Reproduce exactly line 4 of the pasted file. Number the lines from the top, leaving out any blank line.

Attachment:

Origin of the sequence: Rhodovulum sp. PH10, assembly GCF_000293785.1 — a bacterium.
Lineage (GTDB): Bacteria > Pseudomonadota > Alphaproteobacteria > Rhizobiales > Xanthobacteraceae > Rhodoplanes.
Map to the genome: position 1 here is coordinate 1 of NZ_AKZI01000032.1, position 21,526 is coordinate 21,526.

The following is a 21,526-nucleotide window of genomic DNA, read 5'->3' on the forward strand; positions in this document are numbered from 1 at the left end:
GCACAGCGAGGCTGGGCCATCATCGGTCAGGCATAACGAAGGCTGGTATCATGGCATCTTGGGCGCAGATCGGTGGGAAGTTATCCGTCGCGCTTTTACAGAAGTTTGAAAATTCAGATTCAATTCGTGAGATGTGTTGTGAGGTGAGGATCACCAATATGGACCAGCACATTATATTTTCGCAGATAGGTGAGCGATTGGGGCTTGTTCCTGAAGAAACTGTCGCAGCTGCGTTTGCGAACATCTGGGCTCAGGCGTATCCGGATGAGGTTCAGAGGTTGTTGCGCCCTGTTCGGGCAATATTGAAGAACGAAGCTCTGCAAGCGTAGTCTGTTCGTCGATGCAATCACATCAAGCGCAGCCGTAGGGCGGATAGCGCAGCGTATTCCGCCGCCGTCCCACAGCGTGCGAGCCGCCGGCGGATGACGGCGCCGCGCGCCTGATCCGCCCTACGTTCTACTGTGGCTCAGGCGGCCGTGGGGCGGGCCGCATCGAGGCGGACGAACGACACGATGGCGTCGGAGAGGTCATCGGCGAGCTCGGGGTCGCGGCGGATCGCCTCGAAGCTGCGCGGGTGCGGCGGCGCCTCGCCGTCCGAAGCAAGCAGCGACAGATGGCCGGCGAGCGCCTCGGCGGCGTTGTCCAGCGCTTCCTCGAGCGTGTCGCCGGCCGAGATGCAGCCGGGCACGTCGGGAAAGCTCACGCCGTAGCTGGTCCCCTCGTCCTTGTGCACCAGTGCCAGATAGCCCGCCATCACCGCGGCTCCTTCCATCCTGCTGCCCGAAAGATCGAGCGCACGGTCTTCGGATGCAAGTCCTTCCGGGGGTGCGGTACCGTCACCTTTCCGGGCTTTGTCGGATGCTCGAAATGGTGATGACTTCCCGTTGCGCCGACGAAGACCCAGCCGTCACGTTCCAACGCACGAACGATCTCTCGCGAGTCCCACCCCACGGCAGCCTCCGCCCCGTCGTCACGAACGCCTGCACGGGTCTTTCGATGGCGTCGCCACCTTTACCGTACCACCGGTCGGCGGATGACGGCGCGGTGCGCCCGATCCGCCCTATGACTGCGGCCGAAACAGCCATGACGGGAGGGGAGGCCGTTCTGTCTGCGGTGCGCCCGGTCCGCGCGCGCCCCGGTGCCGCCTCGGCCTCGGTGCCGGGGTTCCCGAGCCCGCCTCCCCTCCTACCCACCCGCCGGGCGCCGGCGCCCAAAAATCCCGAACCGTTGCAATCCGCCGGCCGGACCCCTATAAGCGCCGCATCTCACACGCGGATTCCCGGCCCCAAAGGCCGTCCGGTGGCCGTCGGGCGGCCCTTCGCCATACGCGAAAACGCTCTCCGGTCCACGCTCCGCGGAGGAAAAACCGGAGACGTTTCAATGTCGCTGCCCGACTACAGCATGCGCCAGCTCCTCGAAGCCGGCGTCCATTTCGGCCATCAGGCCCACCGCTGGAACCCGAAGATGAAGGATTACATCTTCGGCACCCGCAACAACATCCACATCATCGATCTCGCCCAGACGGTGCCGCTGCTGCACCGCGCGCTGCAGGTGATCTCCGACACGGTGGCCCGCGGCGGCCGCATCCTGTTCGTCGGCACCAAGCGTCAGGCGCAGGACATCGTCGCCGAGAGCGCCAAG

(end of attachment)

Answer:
The following is a 21,526-nucleotide window of genomic DNA, read 5'->3' on the forward strand; positions in this document are numbered from 1 at the left end: